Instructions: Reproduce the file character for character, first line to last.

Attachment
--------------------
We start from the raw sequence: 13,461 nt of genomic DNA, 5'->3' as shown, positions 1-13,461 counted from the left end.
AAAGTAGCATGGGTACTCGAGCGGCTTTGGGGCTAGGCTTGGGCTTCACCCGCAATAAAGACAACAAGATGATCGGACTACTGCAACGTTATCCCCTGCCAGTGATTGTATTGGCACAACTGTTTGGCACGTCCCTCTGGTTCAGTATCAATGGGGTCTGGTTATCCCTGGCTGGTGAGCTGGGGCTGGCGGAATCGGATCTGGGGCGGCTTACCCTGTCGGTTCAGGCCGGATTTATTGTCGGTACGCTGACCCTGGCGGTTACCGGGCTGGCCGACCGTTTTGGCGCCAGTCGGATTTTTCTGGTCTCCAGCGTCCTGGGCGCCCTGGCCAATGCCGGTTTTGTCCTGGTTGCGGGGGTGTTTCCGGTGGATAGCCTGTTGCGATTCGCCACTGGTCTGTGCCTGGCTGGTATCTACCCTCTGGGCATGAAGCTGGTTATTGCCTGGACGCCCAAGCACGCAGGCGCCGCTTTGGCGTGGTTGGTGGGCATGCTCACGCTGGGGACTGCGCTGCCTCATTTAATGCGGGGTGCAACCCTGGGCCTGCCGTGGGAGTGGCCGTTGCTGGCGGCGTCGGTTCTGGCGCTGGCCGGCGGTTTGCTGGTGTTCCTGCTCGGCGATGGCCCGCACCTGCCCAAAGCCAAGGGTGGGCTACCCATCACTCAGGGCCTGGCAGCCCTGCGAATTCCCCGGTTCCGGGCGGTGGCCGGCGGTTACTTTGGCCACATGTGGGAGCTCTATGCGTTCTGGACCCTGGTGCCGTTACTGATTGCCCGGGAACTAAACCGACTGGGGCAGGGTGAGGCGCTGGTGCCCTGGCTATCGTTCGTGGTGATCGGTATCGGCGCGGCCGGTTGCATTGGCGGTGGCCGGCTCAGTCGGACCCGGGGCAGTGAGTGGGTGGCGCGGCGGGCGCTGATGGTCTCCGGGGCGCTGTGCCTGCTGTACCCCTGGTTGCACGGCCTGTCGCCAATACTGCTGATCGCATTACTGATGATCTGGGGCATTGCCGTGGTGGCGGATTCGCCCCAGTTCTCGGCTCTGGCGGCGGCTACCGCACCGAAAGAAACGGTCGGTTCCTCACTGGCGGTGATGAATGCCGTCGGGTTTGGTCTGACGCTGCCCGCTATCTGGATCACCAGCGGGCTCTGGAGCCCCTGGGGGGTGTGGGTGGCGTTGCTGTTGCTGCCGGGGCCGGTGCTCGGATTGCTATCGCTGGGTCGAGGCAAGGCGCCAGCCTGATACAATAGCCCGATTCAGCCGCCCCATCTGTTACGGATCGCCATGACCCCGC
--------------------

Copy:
We start from the raw sequence: 13,461 nt of genomic DNA, 5'->3' as shown, positions 1-13,461 counted from the left end.
AAAGTAGCATGGGTACTCGAGCGGCTTTGGGGCTAGGCTTGGGCTTCACCCGCAATAAAGACAACAAGATGATCGGACTACTGCAACGTTATCCCCTGCCAGTGATTGTATTGGCACAACTGTTTGGCACGTCCCTCTGGTTCAGTATCAATGGGGTCTGGTTATCCCTGGCTGGTGAGCTGGGGCTGGCGGAATCGGATCTGGGGCGGCTTACCCTGTCGGTTCAGGCCGGATTTATTGTCGGTACGCTGACCCTGGCGGTTACCGGGCTGGCCGACCGTTTTGGCGCCAGTCGGATTTTTCTGGTCTCCAGCGTCCTGGGCGCCCTGGCCAATGCCGGTTTTGTCCTGGTTGCGGGGGTGTTTCCGGTGGATAGCCTGTTGCGATTCGCCACTGGTCTGTGCCTGGCTGGTATCTACCCTCTGGGCATGAAGCTGGTTATTGCCTGGACGCCCAAGCACGCAGGCGCCGCTTTGGCGTGGTTGGTGGGCATGCTCACGCTGGGGACTGCGCTGCCTCATTTAATGCGGGGTGCAACCCTGGGCCTGCCGTGGGAGTGGCCGTTGCTGGCGGCGTCGGTTCTGGCGCTGGCCGGCGGTTTGCTGGTGTTCCTGCTCGGCGATGGCCCGCACCTGCCCAAAGCCAAGGGTGGGCTACCCATCACTCAGGGCCTGGCAGCCCTGCGAATTCCCCGGTTCCGGGCGGTGGCCGGCGGTTACTTTGGCCACATGTGGGAGCTCTATGCGTTCTGGACCCTGGTGCCGTTACTGATTGCCCGGGAACTAAACCGACTGGGGCAGGGTGAGGCGCTGGTGCCCTGGCTATCGTTCGTGGTGATCGGTATCGGCGCGGCCGGTTGCATTGGCGGTGGCCGGCTCAGTCGGACCCGGGGCAGTGAGTGGGTGGCGCGGCGGGCGCTGATGGTCTCCGGGGCGCTGTGCCTGCTGTACCCCTGGTTGCACGGCCTGTCGCCAATACTGCTGATCGCATTACTGATGATCTGGGGCATTGCCGTGGTGGCGGATTCGCCCCAGTTCTCGGCTCTGGCGGCGGCTACCGCACCGAAAGAAACGGTCGGTTCCTCACTGGCGGTGATGAATGCCGTCGGGTTTGGTCTGACGCTGCCCGCTATCTGGATCACCAGCGGGCTCTGGAGCCCCTGGGGGGTGTGGGTGGCGTTGCTGTTGCTGCCGGGGCCGGTGCTCGGATTGCTATCGCTGGGTCGAGGCAAGGCGCCAGCCTGATACAATAGCCCGATTCAGCCGCCCCATCTGTTACGGATCGCCATGACCCCGC